The vexed issue of income determination must form the centre piece of any revised workplace relations system in Australia. In this issue there are three components: the capacity of the economy to sustain a general level of income distribution, the capacity of an employer to pay wages, and the value of the work from the employee. These issues form the essence of the relationship between government, employers and employees. This relationship is at the heart of work in the 21st century just as it was in the previous century. The question is how to manage the system to the benefit of all?

Adversarial industrial relations ensures a zero sum game. As employers win, so employees lose. As employees lose so their relationship with the employers declines. Collective action through union and more direct means such as sabotage, high job turnover and low productivity increases. As employees win, so employers turn to government to create laws and rules to contain the employees and protect their business interests. When governments sympathetic to employees are elected, they introduce laws to favour the employees.

Income determination in the 21st century must move away from this game. We need to identify and agree on a sustainable basis for income determination that jointly optimises the interests of employees, employers and the community in general.

The original arbitration system in Australia at the turn of the 20th century offered a basic wage as the foundation for income distribution. In the 21st century a return to an agreed decent national wage as opposed to enterprise bargaining is needed. This should take into account the capacity of the economy and the need for a reasonable standard of living for all who work in order to to support general wage increases; and should not rely on some legal representation process of appearances by unions and employers in front of a government tribunal, or piecemeal bargaining at the local level.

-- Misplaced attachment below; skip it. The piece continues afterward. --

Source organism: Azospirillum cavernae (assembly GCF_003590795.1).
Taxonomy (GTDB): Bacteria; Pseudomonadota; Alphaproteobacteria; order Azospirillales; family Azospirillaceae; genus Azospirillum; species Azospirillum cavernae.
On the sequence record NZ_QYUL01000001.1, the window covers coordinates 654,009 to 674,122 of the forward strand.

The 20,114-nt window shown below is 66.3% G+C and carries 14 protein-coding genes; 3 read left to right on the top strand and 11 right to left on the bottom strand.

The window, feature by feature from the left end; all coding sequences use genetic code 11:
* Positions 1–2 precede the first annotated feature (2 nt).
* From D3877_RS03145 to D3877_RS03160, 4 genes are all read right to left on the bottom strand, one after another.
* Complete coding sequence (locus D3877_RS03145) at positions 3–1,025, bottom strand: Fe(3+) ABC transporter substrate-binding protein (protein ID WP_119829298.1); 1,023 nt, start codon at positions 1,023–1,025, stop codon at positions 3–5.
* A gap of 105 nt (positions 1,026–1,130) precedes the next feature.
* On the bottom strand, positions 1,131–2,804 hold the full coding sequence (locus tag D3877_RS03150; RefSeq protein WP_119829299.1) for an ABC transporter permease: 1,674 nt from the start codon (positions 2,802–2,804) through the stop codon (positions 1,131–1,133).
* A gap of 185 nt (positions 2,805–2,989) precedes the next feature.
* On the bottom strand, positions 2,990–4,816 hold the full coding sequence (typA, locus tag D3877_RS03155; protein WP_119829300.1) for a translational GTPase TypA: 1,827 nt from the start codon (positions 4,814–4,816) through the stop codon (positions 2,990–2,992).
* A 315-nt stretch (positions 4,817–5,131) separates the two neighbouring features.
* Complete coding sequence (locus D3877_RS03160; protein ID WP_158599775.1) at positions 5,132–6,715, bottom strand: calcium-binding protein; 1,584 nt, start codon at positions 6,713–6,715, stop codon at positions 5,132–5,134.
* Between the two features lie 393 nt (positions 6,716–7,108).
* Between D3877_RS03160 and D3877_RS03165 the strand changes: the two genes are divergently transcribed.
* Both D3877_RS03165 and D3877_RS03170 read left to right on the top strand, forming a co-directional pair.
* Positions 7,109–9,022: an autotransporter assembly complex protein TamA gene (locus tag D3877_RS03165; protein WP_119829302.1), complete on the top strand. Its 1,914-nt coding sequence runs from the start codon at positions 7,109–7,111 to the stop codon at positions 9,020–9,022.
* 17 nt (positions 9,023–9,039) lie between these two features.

The notion of a decent wage should be separated from the industrial relations system. We can then move to related aspects of this core principle: a decent job not only has security, income and reasonable hours; it also should been seen to be worthwhile and productive. Some countries are already moving in this direction e.g. Finland just announced a minimum monthly living income for all citizens.


Decent jobs are not a one-off idea. They fit within a whole picture of what we want in Australia over the next 100 years. Political cycles, corporate strategic planning time frames and generational limits are not the best way of looking at what we need to do to create and keep decent jobs. We need to ask ourselves what we need to do to secure jobs for our great grandchildren, not just our children.

This takes us into questions about structural change in the Australian economy, social trends, environmental goals, and national security.  We need to talk about economic growth, value creation, public and private investment, global and regional trade and diplomatic relationships, national security, sustainability, emerging technologies and infrastructure. We are obliged to take positions on these matters because they directly impact on our medium and long term ability have decent jobs. By placing decent jobs at the centre of things we can start to re-frame some of the elements of the wicked problem that we call industrial relations in Australia. It also assists in redefining the goals of governments, employers and unions.